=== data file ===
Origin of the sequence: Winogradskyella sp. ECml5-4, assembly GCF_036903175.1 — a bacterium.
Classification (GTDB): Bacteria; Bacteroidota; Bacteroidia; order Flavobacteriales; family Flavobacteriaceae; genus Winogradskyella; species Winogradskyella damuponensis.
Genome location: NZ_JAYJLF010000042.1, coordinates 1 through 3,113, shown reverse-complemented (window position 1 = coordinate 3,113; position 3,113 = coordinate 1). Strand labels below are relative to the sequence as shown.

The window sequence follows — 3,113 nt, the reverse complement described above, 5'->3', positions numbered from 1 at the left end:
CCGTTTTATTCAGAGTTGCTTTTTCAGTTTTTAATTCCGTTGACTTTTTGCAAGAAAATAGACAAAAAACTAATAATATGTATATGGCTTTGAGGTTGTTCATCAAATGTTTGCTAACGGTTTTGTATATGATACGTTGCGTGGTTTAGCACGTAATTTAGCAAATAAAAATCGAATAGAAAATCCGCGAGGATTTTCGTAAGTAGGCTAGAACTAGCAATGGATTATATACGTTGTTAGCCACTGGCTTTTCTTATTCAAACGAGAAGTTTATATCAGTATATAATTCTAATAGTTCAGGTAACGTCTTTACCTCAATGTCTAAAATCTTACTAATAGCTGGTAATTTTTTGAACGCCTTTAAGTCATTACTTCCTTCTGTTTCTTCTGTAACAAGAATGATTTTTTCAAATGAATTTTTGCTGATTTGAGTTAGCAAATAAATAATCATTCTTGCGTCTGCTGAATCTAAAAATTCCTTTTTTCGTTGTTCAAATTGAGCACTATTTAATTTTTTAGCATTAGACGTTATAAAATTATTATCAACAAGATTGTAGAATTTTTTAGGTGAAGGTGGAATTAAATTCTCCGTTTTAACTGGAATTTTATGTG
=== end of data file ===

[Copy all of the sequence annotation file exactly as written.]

Origin of the sequence: Winogradskyella sp. ECml5-4, assembly GCF_036903175.1 — a bacterium.
Classification (GTDB): Bacteria; Bacteroidota; Bacteroidia; order Flavobacteriales; family Flavobacteriaceae; genus Winogradskyella; species Winogradskyella damuponensis.
Genome location: NZ_JAYJLF010000042.1, coordinates 1 through 3,113, shown reverse-complemented (window position 1 = coordinate 3,113; position 3,113 = coordinate 1). Strand labels below are relative to the sequence as shown.

The window sequence follows — 3,113 nt, the reverse complement described above, 5'->3', positions numbered from 1 at the left end:
CCGTTTTATTCAGAGTTGCTTTTTCAGTTTTTAATTCCGTTGACTTTTTGCAAGAAAATAGACAAAAAACTAATAATATGTATATGGCTTTGAGGTTGTTCATCAAATGTTTGCTAACGGTTTTGTATATGATACGTTGCGTGGTTTAGCACGTAATTTAGCAAATAAAAATCGAATAGAAAATCCGCGAGGATTTTCGTAAGTAGGCTAGAACTAGCAATGGATTATATACGTTGTTAGCCACTGGCTTTTCTTATTCAAACGAGAAGTTTATATCAGTATATAATTCTAATAGTTCAGGTAACGTCTTTACCTCAATGTCTAAAATCTTACTAATAGCTGGTAATTTTTTGAACGCCTTTAAGTCATTACTTCCTTCTGTTTCTTCTGTAACAAGAATGATTTTTTCAAATGAATTTTTGCTGATTTGAGTTAGCAAATAAATAATCATTCTTGCGTCTGCTGAATCTAAAAATTCCTTTTTTCGTTGTTCAAATTGAGCACTATTTAATTTTTTAGCATTAGACGTTATAAAATTATTATCAACAAGATTGTAGAATTTTTTAGGTGAAGGTGGAATTAAATTCTCCGTTTTAACTGGAATTTTATGTG